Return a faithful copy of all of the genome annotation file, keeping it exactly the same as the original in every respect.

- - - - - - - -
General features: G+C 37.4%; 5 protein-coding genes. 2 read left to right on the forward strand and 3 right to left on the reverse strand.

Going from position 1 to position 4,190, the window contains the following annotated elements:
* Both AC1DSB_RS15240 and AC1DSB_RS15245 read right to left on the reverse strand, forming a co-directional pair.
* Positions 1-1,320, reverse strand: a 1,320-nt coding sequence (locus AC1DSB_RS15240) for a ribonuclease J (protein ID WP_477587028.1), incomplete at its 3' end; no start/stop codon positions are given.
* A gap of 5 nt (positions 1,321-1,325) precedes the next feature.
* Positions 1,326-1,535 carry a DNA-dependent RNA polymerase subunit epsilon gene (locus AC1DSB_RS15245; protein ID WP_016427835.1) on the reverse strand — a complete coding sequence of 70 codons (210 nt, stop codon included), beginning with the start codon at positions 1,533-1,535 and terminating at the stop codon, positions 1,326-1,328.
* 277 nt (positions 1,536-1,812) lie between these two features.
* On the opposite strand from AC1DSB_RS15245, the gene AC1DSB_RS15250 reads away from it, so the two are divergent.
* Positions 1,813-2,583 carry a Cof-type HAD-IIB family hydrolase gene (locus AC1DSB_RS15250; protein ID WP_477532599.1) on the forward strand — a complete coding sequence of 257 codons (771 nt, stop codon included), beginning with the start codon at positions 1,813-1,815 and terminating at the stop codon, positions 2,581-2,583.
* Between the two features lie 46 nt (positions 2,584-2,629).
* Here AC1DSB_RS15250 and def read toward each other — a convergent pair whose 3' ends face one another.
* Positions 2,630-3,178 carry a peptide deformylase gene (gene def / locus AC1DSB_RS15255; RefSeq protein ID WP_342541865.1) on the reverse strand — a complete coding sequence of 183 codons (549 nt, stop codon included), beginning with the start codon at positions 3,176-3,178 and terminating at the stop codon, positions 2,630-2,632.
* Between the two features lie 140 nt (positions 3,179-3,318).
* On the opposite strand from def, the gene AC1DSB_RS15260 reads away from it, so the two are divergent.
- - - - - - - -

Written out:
General features: G+C 37.4%; 5 protein-coding genes. 2 read left to right on the forward strand and 3 right to left on the reverse strand.

Going from position 1 to position 4,190, the window contains the following annotated elements:
* Both AC1DSB_RS15240 and AC1DSB_RS15245 read right to left on the reverse strand, forming a co-directional pair.
* Positions 1-1,320, reverse strand: a 1,320-nt coding sequence (locus AC1DSB_RS15240) for a ribonuclease J (protein ID WP_477587028.1), incomplete at its 3' end; no start/stop codon positions are given.
* A gap of 5 nt (positions 1,321-1,325) precedes the next feature.
* Positions 1,326-1,535 carry a DNA-dependent RNA polymerase subunit epsilon gene (locus AC1DSB_RS15245; protein ID WP_016427835.1) on the reverse strand — a complete coding sequence of 70 codons (210 nt, stop codon included), beginning with the start codon at positions 1,533-1,535 and terminating at the stop codon, positions 1,326-1,328.
* 277 nt (positions 1,536-1,812) lie between these two features.
* On the opposite strand from AC1DSB_RS15245, the gene AC1DSB_RS15250 reads away from it, so the two are divergent.
* Positions 1,813-2,583 carry a Cof-type HAD-IIB family hydrolase gene (locus AC1DSB_RS15250; protein ID WP_477532599.1) on the forward strand — a complete coding sequence of 257 codons (771 nt, stop codon included), beginning with the start codon at positions 1,813-1,815 and terminating at the stop codon, positions 2,581-2,583.
* Between the two features lie 46 nt (positions 2,584-2,629).
* Here AC1DSB_RS15250 and def read toward each other — a convergent pair whose 3' ends face one another.
* Positions 2,630-3,178 carry a peptide deformylase gene (gene def / locus AC1DSB_RS15255; RefSeq protein ID WP_342541865.1) on the reverse strand — a complete coding sequence of 183 codons (549 nt, stop codon included), beginning with the start codon at positions 3,176-3,178 and terminating at the stop codon, positions 2,630-2,632.
* Between the two features lie 140 nt (positions 3,179-3,318).
* On the opposite strand from def, the gene AC1DSB_RS15260 reads away from it, so the two are divergent.